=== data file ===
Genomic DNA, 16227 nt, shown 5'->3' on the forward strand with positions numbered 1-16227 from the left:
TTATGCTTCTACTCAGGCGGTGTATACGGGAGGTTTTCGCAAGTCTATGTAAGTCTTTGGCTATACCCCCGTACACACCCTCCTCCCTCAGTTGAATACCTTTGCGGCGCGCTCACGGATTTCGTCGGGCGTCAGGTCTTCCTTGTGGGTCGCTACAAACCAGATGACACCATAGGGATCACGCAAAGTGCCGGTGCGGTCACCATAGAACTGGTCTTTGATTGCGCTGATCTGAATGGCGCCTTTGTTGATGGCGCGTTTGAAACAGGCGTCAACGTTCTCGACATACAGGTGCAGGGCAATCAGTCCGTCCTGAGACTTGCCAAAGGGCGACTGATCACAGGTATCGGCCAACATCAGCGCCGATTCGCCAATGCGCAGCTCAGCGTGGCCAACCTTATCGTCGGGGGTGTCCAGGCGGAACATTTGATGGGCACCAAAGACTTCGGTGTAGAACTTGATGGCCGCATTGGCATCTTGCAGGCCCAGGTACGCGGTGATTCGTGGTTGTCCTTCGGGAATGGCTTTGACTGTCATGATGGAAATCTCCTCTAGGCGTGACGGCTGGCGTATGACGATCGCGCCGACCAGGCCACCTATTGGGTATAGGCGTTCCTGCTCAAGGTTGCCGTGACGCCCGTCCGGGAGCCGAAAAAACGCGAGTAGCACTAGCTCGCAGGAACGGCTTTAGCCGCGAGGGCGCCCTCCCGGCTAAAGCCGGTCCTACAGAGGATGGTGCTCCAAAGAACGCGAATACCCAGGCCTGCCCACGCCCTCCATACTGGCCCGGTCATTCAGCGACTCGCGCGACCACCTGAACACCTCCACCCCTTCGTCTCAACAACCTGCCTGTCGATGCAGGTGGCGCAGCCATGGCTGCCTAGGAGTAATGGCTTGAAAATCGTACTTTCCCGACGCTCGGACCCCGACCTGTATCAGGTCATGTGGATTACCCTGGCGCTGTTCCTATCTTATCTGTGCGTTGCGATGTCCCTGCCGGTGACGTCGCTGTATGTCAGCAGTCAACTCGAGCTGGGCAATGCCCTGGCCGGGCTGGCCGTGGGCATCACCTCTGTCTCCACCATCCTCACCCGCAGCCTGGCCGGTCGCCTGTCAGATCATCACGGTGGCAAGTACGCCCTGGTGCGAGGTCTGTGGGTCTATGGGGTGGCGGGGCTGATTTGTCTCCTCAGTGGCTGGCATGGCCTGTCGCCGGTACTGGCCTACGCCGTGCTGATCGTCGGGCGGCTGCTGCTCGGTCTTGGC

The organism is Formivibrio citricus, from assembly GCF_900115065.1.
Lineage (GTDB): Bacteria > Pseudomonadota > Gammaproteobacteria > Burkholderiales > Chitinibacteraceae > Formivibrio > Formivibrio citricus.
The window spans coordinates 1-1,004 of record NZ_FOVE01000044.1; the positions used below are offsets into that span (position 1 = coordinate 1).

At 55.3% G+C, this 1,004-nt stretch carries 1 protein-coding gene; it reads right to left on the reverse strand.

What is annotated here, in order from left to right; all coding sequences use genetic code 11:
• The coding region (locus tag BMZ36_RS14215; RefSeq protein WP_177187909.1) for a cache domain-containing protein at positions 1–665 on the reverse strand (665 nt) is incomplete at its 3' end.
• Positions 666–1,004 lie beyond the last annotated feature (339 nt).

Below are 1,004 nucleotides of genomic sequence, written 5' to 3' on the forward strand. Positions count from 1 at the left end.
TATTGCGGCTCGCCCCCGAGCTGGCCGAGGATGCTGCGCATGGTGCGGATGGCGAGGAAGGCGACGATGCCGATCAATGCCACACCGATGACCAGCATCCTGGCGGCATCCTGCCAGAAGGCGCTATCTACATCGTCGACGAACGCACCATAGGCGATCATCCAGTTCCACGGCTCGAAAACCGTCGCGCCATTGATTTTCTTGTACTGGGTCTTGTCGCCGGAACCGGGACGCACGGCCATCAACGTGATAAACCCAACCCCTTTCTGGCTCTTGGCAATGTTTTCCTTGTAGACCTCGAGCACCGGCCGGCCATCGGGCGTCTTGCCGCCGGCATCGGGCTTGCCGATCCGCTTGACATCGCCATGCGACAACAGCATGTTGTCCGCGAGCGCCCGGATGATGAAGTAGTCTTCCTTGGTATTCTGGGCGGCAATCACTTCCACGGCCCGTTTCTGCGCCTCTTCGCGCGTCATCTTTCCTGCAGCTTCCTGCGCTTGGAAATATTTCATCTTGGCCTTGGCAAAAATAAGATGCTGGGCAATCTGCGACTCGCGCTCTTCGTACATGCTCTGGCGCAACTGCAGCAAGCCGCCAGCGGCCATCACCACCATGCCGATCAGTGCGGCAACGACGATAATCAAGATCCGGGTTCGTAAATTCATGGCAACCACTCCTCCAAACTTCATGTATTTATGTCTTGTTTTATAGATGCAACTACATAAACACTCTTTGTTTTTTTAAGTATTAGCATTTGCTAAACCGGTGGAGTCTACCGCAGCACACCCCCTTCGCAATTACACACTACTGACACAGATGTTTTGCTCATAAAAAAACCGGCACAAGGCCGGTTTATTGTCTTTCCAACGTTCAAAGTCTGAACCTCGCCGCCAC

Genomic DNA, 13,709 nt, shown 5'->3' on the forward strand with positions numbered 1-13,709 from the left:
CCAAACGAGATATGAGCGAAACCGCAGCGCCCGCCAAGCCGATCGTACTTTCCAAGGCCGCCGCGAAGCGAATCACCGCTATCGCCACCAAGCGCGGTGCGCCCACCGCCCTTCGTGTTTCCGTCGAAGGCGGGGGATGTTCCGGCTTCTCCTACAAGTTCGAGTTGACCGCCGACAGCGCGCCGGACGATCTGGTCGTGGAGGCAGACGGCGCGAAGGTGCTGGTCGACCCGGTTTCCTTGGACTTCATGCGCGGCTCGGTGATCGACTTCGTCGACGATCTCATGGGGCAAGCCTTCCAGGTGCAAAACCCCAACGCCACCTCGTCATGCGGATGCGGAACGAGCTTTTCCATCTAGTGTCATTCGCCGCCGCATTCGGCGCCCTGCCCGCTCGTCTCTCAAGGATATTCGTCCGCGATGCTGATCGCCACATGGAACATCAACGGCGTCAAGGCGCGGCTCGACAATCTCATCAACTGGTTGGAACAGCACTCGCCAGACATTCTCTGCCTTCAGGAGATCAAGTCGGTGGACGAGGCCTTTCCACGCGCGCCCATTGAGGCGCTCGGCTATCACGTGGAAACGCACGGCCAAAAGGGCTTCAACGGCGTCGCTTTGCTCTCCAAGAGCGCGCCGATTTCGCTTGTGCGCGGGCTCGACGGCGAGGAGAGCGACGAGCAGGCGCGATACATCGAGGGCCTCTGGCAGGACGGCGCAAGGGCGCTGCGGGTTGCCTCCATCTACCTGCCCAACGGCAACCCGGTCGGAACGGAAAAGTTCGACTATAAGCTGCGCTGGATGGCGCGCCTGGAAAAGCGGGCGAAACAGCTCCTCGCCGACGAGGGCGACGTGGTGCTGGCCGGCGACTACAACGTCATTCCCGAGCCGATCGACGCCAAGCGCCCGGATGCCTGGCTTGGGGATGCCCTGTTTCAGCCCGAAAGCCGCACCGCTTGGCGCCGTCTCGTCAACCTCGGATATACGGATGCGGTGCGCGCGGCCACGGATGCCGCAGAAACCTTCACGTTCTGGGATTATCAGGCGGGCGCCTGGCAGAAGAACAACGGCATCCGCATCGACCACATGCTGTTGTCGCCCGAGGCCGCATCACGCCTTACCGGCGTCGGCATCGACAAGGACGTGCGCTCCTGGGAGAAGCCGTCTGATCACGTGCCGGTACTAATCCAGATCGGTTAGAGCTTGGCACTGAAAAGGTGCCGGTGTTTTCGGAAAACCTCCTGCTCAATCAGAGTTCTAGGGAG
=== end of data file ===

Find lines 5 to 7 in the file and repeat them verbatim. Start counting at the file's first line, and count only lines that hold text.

The window spans coordinates 1-1,004 of record NZ_FOVE01000044.1; the positions used below are offsets into that span (position 1 = coordinate 1).

At 55.3% G+C, this 1,004-nt stretch carries 1 protein-coding gene; it reads right to left on the reverse strand.

What is annotated here, in order from left to right; all coding sequences use genetic code 11: